A Win For Feminism!

“The group I would have to hate the most is feminists.”

My third year of high school, I took a sociology class with my fellow juniors, classmates I had known since I was five years old. Growing up in a small town, with little entertainment outside of gossip, we had all become particularly close. Our teacher assigned us to discuss prejudice by openly stating what groups of people we hated. A very provocative task, indeed, and a boy in front of me, who I had known for years, announced that he hated feminists. After all, they were all “politically correct b*tches.”

As a feminist, his admittance was hurtful, but unsurprising. In fact, I genuinely could count on my fingers (and have at least two left to flip off the guy in my class who believed women were less than men) the number of people who openly stated that they were feminists. I had plenty of friends who upheld feminism’s central values of equality between men and women and an end to discrimination and prejudice in all of its forms against any and all groups. However, whenever a discussion turned to one of these topics, the precluding statement was almost always, “I’m not a feminist, but...” In turning to social media and mass media I found the delightfully heartwarming and oft-repeated phrase “feminazi.” Needless to say, I had little hope for the continuation of feminism within my generation.

It is not everyday that I enjoy being proven wrong, but today is one of them. I am very excited to say that women (and men!) in our generation are embracing feminism.  According to a new national survey conducted in part by The Washington Post,  63% of women ages 18 to 34 consider themselves feminists, and one third of men, in general, consider themselves feminists. These are exciting statistics because there is no shame in feminism.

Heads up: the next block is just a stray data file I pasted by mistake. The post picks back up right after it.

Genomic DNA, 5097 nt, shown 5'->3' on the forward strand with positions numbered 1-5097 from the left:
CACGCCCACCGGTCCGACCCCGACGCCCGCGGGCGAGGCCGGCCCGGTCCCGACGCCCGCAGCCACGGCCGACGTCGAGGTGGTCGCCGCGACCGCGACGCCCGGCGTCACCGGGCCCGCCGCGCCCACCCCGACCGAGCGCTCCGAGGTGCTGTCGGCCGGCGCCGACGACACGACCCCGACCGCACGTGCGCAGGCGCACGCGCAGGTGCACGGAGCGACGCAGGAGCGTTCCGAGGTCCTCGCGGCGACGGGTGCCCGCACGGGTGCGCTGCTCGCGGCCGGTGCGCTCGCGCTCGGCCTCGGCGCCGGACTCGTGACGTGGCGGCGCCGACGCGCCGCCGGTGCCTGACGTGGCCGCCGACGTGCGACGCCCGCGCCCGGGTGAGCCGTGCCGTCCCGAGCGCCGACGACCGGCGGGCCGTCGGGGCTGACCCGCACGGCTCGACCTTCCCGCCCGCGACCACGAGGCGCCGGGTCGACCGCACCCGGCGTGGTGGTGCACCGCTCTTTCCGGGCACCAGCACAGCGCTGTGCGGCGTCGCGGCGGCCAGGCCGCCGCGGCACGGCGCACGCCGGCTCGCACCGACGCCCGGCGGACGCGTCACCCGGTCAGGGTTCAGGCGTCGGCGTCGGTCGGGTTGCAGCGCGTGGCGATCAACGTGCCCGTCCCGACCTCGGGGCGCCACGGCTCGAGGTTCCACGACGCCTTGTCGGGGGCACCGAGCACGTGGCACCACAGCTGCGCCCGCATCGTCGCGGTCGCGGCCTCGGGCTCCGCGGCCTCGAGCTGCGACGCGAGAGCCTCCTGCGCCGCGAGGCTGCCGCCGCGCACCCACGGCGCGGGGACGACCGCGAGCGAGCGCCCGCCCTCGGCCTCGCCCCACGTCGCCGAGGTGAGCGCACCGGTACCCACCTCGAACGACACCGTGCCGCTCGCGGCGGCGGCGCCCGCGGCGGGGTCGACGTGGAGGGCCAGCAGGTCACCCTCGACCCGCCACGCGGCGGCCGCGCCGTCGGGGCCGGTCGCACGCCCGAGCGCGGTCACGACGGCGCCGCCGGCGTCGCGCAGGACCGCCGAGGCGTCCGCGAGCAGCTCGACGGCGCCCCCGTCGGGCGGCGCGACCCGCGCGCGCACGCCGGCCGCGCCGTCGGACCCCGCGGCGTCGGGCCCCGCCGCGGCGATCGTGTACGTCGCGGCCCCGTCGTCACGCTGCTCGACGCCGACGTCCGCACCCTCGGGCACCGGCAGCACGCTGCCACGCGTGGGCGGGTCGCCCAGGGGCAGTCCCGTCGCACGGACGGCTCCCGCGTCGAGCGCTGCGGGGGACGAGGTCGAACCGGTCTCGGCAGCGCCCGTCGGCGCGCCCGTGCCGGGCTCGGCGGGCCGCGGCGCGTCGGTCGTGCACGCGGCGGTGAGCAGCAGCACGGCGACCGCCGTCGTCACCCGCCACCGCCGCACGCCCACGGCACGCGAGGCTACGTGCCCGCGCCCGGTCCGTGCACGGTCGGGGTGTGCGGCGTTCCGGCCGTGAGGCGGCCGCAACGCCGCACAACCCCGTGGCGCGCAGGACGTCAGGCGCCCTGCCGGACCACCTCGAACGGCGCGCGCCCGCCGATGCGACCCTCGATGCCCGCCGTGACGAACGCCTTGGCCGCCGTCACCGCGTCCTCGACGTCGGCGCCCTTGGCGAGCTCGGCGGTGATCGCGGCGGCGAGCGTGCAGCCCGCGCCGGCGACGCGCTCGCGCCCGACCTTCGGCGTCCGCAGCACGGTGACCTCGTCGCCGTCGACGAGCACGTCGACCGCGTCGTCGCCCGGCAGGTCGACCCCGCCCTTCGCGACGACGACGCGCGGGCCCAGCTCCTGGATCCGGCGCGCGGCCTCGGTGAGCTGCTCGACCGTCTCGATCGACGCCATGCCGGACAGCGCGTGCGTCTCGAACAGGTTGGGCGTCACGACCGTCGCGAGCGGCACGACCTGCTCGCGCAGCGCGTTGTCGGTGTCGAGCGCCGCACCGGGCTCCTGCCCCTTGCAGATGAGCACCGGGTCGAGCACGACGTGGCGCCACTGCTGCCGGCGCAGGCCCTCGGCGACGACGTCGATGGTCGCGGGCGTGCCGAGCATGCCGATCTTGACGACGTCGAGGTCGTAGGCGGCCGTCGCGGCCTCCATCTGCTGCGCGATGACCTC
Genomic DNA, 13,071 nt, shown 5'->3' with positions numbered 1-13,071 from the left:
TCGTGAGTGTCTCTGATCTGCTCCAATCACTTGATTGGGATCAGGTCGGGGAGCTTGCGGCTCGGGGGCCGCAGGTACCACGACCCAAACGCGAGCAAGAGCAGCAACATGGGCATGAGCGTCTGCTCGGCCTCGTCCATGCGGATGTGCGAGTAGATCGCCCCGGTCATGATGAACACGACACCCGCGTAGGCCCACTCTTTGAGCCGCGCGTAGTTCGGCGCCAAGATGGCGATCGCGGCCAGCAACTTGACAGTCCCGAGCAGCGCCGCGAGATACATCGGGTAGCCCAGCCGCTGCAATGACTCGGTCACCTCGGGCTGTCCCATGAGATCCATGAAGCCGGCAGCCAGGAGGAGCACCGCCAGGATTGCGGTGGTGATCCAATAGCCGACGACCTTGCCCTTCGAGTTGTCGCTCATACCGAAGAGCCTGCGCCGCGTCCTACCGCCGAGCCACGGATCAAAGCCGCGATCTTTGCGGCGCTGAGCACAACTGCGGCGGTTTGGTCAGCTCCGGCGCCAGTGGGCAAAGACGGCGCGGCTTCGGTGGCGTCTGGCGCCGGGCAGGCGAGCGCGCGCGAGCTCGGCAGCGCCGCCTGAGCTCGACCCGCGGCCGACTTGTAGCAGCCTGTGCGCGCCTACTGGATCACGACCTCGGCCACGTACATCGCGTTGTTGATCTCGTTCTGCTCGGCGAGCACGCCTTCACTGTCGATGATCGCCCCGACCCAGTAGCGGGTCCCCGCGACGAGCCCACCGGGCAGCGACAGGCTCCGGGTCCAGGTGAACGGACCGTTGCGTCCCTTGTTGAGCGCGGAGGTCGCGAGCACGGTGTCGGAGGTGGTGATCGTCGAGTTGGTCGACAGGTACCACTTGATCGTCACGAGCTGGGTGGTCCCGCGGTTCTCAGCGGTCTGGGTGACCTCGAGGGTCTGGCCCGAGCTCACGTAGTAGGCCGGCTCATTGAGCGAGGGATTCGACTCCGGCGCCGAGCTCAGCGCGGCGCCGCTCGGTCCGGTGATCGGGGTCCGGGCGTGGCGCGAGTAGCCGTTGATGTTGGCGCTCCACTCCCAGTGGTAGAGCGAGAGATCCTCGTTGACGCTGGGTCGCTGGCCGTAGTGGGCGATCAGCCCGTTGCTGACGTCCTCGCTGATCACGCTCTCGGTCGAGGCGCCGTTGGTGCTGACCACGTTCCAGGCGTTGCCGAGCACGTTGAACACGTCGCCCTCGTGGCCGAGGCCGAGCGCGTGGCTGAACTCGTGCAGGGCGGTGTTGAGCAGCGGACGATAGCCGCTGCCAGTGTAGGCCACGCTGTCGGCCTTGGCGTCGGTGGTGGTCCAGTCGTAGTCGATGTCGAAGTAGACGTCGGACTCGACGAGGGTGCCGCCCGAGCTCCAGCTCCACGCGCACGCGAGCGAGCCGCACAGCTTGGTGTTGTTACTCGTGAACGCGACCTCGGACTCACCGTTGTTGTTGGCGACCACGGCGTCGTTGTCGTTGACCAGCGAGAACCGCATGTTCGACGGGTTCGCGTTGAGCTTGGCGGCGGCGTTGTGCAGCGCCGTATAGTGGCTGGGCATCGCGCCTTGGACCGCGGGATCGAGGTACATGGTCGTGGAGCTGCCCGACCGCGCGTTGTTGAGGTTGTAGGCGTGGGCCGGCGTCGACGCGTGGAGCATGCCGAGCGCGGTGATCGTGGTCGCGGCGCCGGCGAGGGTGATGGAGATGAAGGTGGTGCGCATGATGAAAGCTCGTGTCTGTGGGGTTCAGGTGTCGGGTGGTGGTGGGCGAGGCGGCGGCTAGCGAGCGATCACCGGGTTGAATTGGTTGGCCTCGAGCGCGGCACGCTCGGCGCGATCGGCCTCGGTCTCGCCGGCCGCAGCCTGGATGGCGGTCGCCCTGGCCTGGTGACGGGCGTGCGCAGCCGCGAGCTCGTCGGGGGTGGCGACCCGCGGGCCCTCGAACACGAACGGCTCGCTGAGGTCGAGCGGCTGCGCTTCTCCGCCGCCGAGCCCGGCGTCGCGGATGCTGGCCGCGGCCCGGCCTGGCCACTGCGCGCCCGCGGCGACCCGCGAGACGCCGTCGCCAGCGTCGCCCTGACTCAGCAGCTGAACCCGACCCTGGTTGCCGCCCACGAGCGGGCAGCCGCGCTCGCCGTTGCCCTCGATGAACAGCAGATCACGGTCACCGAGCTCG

This is not to say feminism is a perfect ideology or movement. There is certainly radicalization, exclusion and discrimination within this belief system, but I have always felt that feminism is what you make of it because of all the topics that it encompasses. Feminism once started as a suffrage movement, then a women-in-the-workplace movement and now a new wave that focuses (finally) on the inclusion of different races, ethnicities, gender identities and sexual orientations. The majority of us can agree that women should be equal to men, in fact 85% of Americans do according to a 2015 Vox poll. This is a fundamental, core value of feminism that we can all rally behind.

The same national survey by the Washington Post found that 70% of all participants thought feminism was empowering, and when focusing on the demographic of young women aged 18 to 34, the percentage sky rockets to 83%. The other female age groups surveyed all had at least 51% identify as feminists and 56% consider feminism empowering.Young women are by far the largest age group supporting feminism.  This trend of young women being more likely to call themselves feminists is continued when looking across the Atlantic at the United Kingdom. UM London found that 69% of British teens aged 13-18 consider themselves feminists.

It is so wonderful that younger women and teenagers are not only seeking equality between men and women, but also are open about it. UM London's managing partner of strategy, states that "It suggests young women are now growing up in a world where they can't see why there should be any questions over equality." I think this is a world we should all love to live in.